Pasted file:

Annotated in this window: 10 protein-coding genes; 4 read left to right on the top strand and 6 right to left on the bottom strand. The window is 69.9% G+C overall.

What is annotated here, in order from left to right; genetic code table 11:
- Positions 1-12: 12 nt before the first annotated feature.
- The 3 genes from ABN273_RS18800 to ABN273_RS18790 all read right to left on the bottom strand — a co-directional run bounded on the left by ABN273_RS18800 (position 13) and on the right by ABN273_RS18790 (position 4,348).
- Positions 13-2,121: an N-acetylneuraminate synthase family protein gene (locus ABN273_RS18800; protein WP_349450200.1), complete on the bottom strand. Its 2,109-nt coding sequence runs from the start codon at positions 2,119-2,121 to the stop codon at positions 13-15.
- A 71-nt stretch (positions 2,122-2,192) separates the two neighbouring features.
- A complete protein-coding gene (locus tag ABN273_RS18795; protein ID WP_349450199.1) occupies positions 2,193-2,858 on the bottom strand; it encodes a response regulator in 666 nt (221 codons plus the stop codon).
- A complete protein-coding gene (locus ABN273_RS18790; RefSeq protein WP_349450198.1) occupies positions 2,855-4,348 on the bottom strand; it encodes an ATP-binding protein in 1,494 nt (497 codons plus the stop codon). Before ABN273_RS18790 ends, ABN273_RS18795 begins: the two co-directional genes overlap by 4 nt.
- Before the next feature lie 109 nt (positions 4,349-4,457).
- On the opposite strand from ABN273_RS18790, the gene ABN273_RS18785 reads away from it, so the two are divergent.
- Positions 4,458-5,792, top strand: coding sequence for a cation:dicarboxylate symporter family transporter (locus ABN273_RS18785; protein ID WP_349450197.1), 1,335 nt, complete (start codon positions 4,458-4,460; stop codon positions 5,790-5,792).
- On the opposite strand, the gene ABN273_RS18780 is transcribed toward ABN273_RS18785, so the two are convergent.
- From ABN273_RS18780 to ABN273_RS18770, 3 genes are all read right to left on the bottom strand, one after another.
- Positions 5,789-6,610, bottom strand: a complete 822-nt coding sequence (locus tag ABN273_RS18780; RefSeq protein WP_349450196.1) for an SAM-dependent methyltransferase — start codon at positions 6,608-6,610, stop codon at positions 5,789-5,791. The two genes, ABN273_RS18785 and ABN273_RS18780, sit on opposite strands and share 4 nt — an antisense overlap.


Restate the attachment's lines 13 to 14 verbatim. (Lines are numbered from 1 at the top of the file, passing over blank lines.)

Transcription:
- From ABN273_RS18780 to ABN273_RS18770, 3 genes are all read right to left on the bottom strand, one after another.
- Positions 5,789-6,610, bottom strand: a complete 822-nt coding sequence (locus tag ABN273_RS18780; RefSeq protein WP_349450196.1) for an SAM-dependent methyltransferase — start codon at positions 6,608-6,610, stop codon at positions 5,789-5,791. The two genes, ABN273_RS18785 and ABN273_RS18780, sit on opposite strands and share 4 nt — an antisense overlap.